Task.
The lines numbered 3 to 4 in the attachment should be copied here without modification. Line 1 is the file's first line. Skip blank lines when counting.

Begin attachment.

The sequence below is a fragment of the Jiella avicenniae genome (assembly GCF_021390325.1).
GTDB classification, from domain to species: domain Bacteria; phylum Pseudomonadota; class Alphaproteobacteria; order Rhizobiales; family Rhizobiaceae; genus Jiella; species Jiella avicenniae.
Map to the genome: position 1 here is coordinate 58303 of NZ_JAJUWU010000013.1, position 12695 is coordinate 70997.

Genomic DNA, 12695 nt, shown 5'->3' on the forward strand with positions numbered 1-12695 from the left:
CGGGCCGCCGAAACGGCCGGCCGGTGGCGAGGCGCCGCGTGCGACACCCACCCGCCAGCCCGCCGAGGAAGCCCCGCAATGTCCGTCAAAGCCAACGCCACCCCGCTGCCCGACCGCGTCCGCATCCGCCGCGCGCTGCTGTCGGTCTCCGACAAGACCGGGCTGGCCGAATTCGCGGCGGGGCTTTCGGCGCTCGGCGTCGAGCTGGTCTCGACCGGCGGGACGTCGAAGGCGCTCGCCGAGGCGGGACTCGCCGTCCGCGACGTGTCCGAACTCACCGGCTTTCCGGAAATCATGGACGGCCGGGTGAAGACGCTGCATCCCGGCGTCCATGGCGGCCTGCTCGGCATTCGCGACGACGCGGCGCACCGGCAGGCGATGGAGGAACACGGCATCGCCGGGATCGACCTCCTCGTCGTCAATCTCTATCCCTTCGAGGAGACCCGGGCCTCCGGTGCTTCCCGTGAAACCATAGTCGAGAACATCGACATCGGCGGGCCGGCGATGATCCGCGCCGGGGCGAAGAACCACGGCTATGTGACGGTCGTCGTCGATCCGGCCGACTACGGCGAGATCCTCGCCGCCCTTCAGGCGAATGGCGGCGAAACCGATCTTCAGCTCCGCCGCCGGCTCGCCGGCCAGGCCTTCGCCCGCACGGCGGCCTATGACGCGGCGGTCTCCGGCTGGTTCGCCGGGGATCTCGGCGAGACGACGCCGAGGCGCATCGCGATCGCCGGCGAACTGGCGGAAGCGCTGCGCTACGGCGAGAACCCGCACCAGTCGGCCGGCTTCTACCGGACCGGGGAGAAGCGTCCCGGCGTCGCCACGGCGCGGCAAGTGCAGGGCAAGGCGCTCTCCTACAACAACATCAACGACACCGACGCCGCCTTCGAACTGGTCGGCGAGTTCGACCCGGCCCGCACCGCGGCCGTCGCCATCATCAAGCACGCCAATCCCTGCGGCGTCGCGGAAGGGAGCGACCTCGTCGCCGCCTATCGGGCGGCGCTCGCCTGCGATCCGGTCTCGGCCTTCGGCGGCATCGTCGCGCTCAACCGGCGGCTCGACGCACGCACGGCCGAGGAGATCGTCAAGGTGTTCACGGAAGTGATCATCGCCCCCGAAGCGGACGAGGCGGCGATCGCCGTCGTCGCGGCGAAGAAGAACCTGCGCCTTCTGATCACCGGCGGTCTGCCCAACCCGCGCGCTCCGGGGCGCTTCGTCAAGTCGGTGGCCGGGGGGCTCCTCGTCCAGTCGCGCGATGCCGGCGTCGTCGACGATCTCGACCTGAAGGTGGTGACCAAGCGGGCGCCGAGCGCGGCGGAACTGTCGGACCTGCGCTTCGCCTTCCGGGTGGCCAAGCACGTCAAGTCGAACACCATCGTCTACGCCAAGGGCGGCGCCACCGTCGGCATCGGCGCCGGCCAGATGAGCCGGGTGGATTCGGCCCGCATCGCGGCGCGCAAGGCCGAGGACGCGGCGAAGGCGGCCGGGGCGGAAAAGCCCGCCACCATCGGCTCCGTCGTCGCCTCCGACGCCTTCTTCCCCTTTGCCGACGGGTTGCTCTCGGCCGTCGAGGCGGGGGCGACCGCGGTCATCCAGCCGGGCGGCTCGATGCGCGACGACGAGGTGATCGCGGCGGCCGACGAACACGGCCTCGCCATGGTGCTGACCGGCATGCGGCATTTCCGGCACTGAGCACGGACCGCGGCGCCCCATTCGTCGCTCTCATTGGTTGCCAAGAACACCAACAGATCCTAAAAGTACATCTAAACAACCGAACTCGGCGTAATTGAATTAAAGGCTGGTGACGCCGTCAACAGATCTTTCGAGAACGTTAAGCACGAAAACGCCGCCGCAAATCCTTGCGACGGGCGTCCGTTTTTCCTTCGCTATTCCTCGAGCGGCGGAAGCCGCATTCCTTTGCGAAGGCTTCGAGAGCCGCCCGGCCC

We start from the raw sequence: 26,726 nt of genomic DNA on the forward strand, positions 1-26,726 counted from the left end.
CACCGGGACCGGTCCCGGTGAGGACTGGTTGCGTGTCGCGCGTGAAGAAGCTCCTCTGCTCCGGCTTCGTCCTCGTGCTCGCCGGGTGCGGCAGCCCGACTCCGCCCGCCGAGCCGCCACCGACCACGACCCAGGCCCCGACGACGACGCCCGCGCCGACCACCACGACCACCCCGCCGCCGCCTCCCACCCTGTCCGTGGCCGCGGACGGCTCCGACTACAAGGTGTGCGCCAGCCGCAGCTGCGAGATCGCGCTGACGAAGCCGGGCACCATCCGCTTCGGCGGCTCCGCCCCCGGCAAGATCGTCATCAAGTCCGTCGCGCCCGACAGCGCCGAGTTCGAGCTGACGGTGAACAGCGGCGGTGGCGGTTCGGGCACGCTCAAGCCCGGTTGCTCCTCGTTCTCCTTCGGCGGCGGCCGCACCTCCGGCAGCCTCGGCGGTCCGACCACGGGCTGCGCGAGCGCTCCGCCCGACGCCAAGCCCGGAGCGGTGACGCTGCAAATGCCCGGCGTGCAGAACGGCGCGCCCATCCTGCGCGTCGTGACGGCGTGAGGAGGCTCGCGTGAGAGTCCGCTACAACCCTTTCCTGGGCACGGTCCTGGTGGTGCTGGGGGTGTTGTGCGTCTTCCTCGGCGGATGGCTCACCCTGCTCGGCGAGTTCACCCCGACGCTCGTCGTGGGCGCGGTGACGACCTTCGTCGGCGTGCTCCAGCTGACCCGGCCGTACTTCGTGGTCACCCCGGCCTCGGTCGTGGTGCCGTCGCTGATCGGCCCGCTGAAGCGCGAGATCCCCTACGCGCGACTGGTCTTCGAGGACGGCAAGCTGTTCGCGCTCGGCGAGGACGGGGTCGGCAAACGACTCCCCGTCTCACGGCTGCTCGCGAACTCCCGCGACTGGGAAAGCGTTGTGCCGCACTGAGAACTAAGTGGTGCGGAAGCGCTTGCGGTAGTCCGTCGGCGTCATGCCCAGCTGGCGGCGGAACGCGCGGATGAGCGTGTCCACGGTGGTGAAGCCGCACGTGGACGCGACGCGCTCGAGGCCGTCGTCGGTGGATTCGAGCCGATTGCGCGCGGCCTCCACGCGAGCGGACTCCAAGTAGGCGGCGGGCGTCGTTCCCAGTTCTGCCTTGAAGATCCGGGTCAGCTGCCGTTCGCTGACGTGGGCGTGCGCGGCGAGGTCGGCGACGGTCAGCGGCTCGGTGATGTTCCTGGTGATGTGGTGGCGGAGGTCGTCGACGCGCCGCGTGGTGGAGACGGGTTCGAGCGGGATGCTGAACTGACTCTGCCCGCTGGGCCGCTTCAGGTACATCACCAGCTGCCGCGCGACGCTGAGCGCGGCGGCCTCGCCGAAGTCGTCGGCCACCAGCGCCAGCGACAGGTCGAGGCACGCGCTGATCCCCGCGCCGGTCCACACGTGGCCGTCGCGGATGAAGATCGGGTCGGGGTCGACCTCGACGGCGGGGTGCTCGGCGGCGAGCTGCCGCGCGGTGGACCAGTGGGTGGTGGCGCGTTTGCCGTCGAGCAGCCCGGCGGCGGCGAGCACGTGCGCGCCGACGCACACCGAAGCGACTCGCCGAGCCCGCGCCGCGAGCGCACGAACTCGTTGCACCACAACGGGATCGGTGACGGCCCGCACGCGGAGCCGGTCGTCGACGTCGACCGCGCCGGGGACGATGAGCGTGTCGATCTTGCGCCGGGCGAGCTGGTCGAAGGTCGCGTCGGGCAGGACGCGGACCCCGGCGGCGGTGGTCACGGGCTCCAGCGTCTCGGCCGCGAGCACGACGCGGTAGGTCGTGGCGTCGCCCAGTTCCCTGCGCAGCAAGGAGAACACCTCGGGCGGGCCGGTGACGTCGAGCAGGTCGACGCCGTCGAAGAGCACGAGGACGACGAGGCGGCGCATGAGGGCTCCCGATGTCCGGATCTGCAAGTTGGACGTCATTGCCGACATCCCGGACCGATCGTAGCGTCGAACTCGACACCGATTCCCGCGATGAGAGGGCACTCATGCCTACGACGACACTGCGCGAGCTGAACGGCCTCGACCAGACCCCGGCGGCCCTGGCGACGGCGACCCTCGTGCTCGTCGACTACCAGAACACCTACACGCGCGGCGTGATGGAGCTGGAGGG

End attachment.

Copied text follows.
Map to the genome: position 1 here is coordinate 58303 of NZ_JAJUWU010000013.1, position 12695 is coordinate 70997.

Genomic DNA, 12695 nt, shown 5'->3' on the forward strand with positions numbered 1-12695 from the left: